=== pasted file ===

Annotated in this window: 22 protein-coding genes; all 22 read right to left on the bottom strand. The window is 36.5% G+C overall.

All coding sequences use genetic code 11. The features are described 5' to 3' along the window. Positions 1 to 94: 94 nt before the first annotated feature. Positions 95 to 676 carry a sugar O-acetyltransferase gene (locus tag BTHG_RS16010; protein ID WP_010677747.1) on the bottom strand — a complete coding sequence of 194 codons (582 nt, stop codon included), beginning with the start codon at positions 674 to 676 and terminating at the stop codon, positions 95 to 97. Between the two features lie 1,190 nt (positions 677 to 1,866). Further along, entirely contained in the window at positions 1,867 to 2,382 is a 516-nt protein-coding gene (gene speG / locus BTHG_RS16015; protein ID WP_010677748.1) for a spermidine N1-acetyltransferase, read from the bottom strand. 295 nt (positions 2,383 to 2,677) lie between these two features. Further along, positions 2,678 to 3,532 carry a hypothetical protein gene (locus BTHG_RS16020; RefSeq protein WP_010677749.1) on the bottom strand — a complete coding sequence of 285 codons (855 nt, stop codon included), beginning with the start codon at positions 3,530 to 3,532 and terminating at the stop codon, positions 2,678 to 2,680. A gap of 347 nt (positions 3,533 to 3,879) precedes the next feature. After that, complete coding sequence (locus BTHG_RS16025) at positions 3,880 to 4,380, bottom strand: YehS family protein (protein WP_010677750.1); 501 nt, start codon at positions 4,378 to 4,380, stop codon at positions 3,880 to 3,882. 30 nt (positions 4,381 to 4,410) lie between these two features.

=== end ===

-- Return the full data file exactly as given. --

Annotated in this window: 22 protein-coding genes; all 22 read right to left on the bottom strand. The window is 36.5% G+C overall.

All coding sequences use genetic code 11. The features are described 5' to 3' along the window. Positions 1 to 94: 94 nt before the first annotated feature. Positions 95 to 676 carry a sugar O-acetyltransferase gene (locus tag BTHG_RS16010; protein ID WP_010677747.1) on the bottom strand — a complete coding sequence of 194 codons (582 nt, stop codon included), beginning with the start codon at positions 674 to 676 and terminating at the stop codon, positions 95 to 97. Between the two features lie 1,190 nt (positions 677 to 1,866). Further along, entirely contained in the window at positions 1,867 to 2,382 is a 516-nt protein-coding gene (gene speG / locus BTHG_RS16015; protein ID WP_010677748.1) for a spermidine N1-acetyltransferase, read from the bottom strand. 295 nt (positions 2,383 to 2,677) lie between these two features. Further along, positions 2,678 to 3,532 carry a hypothetical protein gene (locus BTHG_RS16020; RefSeq protein WP_010677749.1) on the bottom strand — a complete coding sequence of 285 codons (855 nt, stop codon included), beginning with the start codon at positions 3,530 to 3,532 and terminating at the stop codon, positions 2,678 to 2,680. A gap of 347 nt (positions 3,533 to 3,879) precedes the next feature. After that, complete coding sequence (locus BTHG_RS16025) at positions 3,880 to 4,380, bottom strand: YehS family protein (protein WP_010677750.1); 501 nt, start codon at positions 4,378 to 4,380, stop codon at positions 3,880 to 3,882. 30 nt (positions 4,381 to 4,410) lie between these two features.